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Rebel Rags Files Lawsuit Against Mississippi State Players In Wake Of Allegations

It’s been less than a week since Ole Miss released their response to the NCAA allegations against the athletic program, and the story continues to unfold. Rebel Rags has filed a lawsuit against Mississippi State’s Leo Lewis, Kobe Jones and Laremy Tunsil’s stepfather Lindsey Miller. 
Rebel Rags, an Oxford-based business which specializes in Ole Miss apparel, was the basis of claims by Lewis and Jones that they received free merchandise during their recruiting process. HottyToddy.com spoke with Charlie Merkel, the attorney for Rebel Rags, who confirmed that the lawsuit is seeking to recover damages and harm caused by false claims by the three individuals named. 
A copy of the lawsuit confirms that the three are being sued for defamation, civil conspiracy and commercial disparagement stemming from false statements made to the NCAA during the investigation. Lewis and Jones were interviewed multiple times by NCAA officials, and Rebel Rags believes the inconstancies in the individual’s accounts and objective documentary evidence demonstrates the false nature of the defendant’s accounts. 
Rebel Rags is referred to as “Booster 8” in Ole Miss’ response. Allegation 9 in the response is dedicated to Lewis’ (Student Athlete 39), Jones’ (Student Athlete 40) and Miller’s (Family Member 1) claims that they received free merchandise from the retailer. Ole Miss is disputing the allegation “in its entirety.”
“The enforcement staff’s principal basis for this allegation is that three individuals claim to have received free apparel from [Booster 8], with the implication being that, if three people say the same, general thing, then that thing must be true. Yet, there is no proof that corroborates the claims of [Family Member 1], [Student-Athlete 39], or [Student-Athlete 40] that each of them received free merchandise from [Booster 8], much less at the direction of a football staff member. 
Not a single witness corroborates these claims – in fact, every other witness denies it, including those closest to the prospects and without University affiliation. [Booster 8] purchase records from the specific dates [Student-Athlete 39] and [Student-Athlete 40] claim to have received hundreds of dollars of merchandise also objectively disprove their claims. Finally, it is important to note that the enforcement staff previously investigated the [Family Member 1] and [Student-Athlete 40] allegations and did not find them sufficiently credible to support an allegation. [Student-Athlete 39’s] claims are no different.”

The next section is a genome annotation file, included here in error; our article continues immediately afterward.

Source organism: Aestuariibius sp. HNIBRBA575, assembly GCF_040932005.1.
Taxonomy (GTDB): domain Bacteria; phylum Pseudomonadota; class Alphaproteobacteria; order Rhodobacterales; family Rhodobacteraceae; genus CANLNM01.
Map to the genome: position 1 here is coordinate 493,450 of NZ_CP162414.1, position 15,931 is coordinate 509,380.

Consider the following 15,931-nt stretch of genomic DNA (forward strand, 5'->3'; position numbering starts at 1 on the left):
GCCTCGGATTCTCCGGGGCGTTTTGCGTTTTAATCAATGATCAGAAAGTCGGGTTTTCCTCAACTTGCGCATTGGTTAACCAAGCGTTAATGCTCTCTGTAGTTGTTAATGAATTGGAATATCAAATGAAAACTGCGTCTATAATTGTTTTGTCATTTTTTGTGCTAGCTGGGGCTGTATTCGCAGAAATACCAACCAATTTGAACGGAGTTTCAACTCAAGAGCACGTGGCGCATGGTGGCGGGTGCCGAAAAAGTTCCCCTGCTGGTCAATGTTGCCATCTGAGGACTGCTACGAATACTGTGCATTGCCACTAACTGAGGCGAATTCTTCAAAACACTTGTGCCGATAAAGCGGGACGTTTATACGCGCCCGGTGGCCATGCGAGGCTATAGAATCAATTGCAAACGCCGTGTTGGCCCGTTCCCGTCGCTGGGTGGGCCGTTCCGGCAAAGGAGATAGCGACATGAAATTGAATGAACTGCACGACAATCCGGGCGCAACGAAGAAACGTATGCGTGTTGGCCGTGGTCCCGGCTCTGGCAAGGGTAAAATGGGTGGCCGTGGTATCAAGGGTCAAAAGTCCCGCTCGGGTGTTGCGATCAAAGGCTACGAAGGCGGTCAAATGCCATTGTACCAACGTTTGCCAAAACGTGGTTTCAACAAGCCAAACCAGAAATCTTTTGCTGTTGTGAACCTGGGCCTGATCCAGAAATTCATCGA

Merkel noted that that Lewis and Jones have never been cross-examined, and that the granting of immunity led to false claims. Rebel Rags’ lawsuit is separate from Ole Miss’ case with the NCAA, but there are similarities in the defense in that both Ole Miss and Rebel Rags characterize the testimony of the individuals as false. Ole Miss’ response singles Lewis out and references that his testimony doesn’t seem to add up. 
“In critical part, [Student-Athlete 39’s] testimony was either contradicted or not corroborated by his friends and family and, in several instances, refuted by objective facts. Nevertheless, the enforcement staff, and thus the Notice, embrace all of [Student- Athlete 39’s] accusations.”
Barney Farrar’s name has consistently come up in the unfolding story of the NCAA’s investigation of Ole Miss. While Farrar is no longer employed by the University, he is sill in the midst of the situation. In his response the NCAA, he echoes Rebel Rags’ sentiments as well. 
“It is known that since day one of this investigation [name redacted] has yet to tell the same story twice.” Farrar’s response reads.
While the lawsuit currently contains three names, Merkel referenced 15 potential John Doe defendants whose involvement has yet to be determined.  
Merkel noted that his clients have received hate mail and threats of boycotts from fans believing them to be at fault for Ole Miss’ situation. Damages are claimed at the bottom of the lawsuit mentioning that Rebel Rags’ business model depends on the ability to sell licensed merchandise. The suit claims that the defendants acted with “actual malice” or reckless disregard for the truth. 
As with any legal proceedings, the timeline cannot be definitively predicted. Merkel mentioned that those named have 30 days to respond. A trial date won’t be set for at least six months, and a trial would most likely take place in the summer of 2018.  

Steven Gagliano is the managing editor of HottyToddy.com. He can be reached at steven.gagliano@hottytoddy.com
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